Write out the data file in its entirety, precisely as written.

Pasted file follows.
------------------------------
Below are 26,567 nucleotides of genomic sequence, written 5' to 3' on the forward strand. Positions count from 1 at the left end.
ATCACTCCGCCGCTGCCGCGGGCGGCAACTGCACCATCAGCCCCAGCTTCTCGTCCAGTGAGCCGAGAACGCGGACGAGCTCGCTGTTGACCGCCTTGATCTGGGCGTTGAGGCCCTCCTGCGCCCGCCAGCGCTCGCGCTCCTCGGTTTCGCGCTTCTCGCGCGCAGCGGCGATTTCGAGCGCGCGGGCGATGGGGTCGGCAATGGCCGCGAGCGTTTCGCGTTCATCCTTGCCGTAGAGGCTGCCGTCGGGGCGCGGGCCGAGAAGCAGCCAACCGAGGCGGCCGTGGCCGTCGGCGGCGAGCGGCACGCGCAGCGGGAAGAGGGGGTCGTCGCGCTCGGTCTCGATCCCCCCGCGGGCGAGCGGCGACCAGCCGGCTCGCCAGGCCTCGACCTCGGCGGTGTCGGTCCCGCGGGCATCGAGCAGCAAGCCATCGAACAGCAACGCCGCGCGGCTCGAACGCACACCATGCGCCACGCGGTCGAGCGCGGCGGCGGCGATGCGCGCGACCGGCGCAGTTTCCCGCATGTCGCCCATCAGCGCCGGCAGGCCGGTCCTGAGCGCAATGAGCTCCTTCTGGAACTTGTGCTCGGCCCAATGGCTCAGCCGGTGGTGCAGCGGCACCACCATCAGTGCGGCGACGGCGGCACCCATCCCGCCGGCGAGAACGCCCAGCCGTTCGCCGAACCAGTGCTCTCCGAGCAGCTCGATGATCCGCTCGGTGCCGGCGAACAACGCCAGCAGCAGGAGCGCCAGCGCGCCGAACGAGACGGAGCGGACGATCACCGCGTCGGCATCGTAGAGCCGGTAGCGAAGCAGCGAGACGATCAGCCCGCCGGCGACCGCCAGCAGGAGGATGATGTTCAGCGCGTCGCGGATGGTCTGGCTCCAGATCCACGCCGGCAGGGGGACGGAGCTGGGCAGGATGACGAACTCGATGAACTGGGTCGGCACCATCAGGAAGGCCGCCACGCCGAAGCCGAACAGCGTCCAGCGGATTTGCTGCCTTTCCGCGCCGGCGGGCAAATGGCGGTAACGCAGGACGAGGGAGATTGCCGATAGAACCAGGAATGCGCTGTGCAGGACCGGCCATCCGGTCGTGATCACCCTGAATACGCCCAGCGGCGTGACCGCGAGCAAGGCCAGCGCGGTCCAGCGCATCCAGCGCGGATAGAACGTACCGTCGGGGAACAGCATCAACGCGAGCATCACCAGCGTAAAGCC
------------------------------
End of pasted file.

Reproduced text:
Below are 26,567 nucleotides of genomic sequence, written 5' to 3' on the forward strand. Positions count from 1 at the left end.
ATCACTCCGCCGCTGCCGCGGGCGGCAACTGCACCATCAGCCCCAGCTTCTCGTCCAGTGAGCCGAGAACGCGGACGAGCTCGCTGTTGACCGCCTTGATCTGGGCGTTGAGGCCCTCCTGCGCCCGCCAGCGCTCGCGCTCCTCGGTTTCGCGCTTCTCGCGCGCAGCGGCGATTTCGAGCGCGCGGGCGATGGGGTCGGCAATGGCCGCGAGCGTTTCGCGTTCATCCTTGCCGTAGAGGCTGCCGTCGGGGCGCGGGCCGAGAAGCAGCCAACCGAGGCGGCCGTGGCCGTCGGCGGCGAGCGGCACGCGCAGCGGGAAGAGGGGGTCGTCGCGCTCGGTCTCGATCCCCCCGCGGGCGAGCGGCGACCAGCCGGCTCGCCAGGCCTCGACCTCGGCGGTGTCGGTCCCGCGGGCATCGAGCAGCAAGCCATCGAACAGCAACGCCGCGCGGCTCGAACGCACACCATGCGCCACGCGGTCGAGCGCGGCGGCGGCGATGCGCGCGACCGGCGCAGTTTCCCGCATGTCGCCCATCAGCGCCGGCAGGCCGGTCCTGAGCGCAATGAGCTCCTTCTGGAACTTGTGCTCGGCCCAATGGCTCAGCCGGTGGTGCAGCGGCACCACCATCAGTGCGGCGACGGCGGCACCCATCCCGCCGGCGAGAACGCCCAGCCGTTCGCCGAACCAGTGCTCTCCGAGCAGCTCGATGATCCGCTCGGTGCCGGCGAACAACGCCAGCAGCAGGAGCGCCAGCGCGCCGAACGAGACGGAGCGGACGATCACCGCGTCGGCATCGTAGAGCCGGTAGCGAAGCAGCGAGACGATCAGCCCGCCGGCGACCGCCAGCAGGAGGATGATGTTCAGCGCGTCGCGGATGGTCTGGCTCCAGATCCACGCCGGCAGGGGGACGGAGCTGGGCAGGATGACGAACTCGATGAACTGGGTCGGCACCATCAGGAAGGCCGCCACGCCGAAGCCGAACAGCGTCCAGCGGATTTGCTGCCTTTCCGCGCCGGCGGGCAAATGGCGGTAACGCAGGACGAGGGAGATTGCCGATAGAACCAGGAATGCGCTGTGCAGGACCGGCCATCCGGTCGTGATCACCCTGAATACGCCCAGCGGCGTGACCGCGAGCAAGGCCAGCGCGGTCCAGCGCATCCAGCGCGGATAGAACGTACCGTCGGGGAACAGCATCAACGCGAGCATCACCAGCGTAAAGCC